N.H. House Backs Bill To Double State Aid to Districts
The New Hampshire House has approved a bill that would more than double the amount of aid the state currently provides to school districts.
The legislation, passed on a 184-to-170 vote this month, calls for fully funding the state's school-aid-distribution formula.
Although the Senate is also expected to pass the bill, it faces a veto threat from Gov. Steve Merrill.
The funding formula, named for John Augenblick, a Denver-based school-finance consultant who helped devise it, was created in 1985 in an attempt to ease fiscal disparities across district lines in a state where local property taxes have been the predominant source of school revenues.
"The formula, we think, would be an adequate formula were it to be funded,'' asserted Rep. Bert F. Teague, who backed the measure. "But it has never been fully funded.''
Court Backs State Duty
The intensifying debate over school finance in the Granite State has been fueled by a state supreme court ruling that New Hampshire has an obligation to fund public education.
In its decision late last year, the court upheld a lawsuit filed by five low-wealth districts, which contended that the state fails to provide adequate and equitable funding for the public schools. (See Education Week, Jan. 12, 1994.)
New Hampshire ranks last among the states in the percentage of funds it provides to public schools, supplying only about 7 percent of education spending.
The House's decision is "tremendous,'' said Richard H. Goodman, the director of the Center for Educational Field Services at the University of New Hampshire. "It's the first time since [former Gov.] John Sununu signed the Augenblick bill into law in 1985 that the House has voted to fully fund it.''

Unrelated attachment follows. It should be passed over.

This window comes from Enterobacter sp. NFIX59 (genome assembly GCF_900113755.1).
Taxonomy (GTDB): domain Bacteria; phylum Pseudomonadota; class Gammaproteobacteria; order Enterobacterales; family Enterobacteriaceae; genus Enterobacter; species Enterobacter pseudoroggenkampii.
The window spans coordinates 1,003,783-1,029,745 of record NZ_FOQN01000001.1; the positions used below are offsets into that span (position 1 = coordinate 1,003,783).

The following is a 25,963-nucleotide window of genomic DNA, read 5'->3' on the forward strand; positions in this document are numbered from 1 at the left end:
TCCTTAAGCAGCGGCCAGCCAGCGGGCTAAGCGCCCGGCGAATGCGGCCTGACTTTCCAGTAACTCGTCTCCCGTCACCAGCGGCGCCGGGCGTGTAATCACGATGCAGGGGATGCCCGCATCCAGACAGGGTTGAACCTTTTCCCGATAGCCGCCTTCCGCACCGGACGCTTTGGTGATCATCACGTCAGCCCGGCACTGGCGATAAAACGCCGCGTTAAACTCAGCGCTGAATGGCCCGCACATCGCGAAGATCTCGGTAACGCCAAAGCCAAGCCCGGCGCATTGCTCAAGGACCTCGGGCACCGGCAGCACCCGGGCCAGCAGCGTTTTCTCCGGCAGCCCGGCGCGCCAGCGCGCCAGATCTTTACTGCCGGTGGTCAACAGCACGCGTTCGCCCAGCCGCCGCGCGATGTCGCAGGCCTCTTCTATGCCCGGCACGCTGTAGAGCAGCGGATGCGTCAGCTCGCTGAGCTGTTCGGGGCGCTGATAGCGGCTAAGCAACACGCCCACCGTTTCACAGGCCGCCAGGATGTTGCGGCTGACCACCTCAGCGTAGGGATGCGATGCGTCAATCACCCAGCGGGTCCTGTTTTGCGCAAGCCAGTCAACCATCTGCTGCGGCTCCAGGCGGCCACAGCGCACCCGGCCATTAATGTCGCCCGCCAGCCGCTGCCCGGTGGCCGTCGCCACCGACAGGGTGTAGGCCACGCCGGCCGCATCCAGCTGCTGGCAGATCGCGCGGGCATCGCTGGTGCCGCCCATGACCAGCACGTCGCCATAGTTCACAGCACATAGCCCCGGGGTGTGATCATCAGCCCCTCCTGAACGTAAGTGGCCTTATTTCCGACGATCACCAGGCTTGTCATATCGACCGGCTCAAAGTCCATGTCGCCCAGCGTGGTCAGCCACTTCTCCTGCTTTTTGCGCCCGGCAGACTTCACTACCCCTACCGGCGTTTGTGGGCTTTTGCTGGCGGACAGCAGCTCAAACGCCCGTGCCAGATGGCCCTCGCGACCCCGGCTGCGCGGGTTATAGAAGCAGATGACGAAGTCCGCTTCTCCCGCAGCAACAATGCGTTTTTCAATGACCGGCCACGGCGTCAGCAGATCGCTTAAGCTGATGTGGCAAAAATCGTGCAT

Noting the huge size of the New Hampshire House--with 398 members, it is by far the largest state legislative body--Mr. Goodman said the vote shows "strong grassroots support for substantially increasing state aid to education.''
The House currently has 261 Republicans, 136 Democrats, and one Independent. The partisan ratio is much closer, however, in the Senate, where there are 13 Republicans and 11 Democrats.
'An Empty Promise'
If the measure becomes law, it would pump an additional $60 million into the state's foundation-aid support for K-12 education, beginning in fiscal 1996, and somewhat larger amounts in subsequent years.
The state currently supplies about $47 million in foundation aid.
But observers suggest that there will probably not be enough votes to override Governor Merrill's threatened veto.
The House vote "represents tax- and-spend legislators sending an empty promise to the schoolchildren of New Hampshire,'' the Republican Governor said in a statement. "There is no mechanism to either raise taxes or cut other programs in this bill, and that's precisely what will need to be done.''
Other opponents agreed.
"We have spent enough money on education without adding more,'' Rep. Frances L. Riley said.
Sen. George A. Lovejoy said he also intends to vote against the bill. "I think it's a piece of feel-good legislation in the House that wasn't accompanied by the responsible action of telling how to fund it,'' he charged.
In terms of average per-pupil funding, Senator Lovejoy said, New Hampshire compares favorably with other states. New Hampshire's average per-pupil spending in the 1992-93 school year was $4,993, ranking it ahead of more than half the states.
Average Cloaks Disparities
But Sen. Susan McLane, who supports the measure, contended that the state spending average cloaks disparities between districts, with property-poor districts taxing themselves at seven times the rate of rich districts and still lacking adequate resources.
In Franklin, she said, one school recently sent a notice home saying it could no longer provide students with pencils and paper. Yet, at the same time, a school in Jackson has a computer on the desk of every 5th grader.
"Then you average that out and say, 'We're fine,''' she said. "It's like a guy standing in a bucket of ice water and a bucket of hot water saying, 'On the average, I'm comfortable.'''
Per-pupil costs range from a low of $3,266 in Chichester to a high of $8,848 in Waterville Valley.
Even if the bill avoids or survives a veto, Rep. Douglas E. Hall, a supporter of the bill, pointed out, the real test would not come until the fiscal 1996 budget process begins in January 1995. At that point, the legislature can opt to suspend certain laws when setting the new budget.
"This is, in some ways, a measure to run around and say, 'I support more funding for education' without having to come up with any money,'' Mr. Hall said.
"The more honest and straightforward way would have been to make it apply immediately,'' he added. "Then, we would have had to come up immediately with the $60 million, but no one wanted to suggest where that would come from.''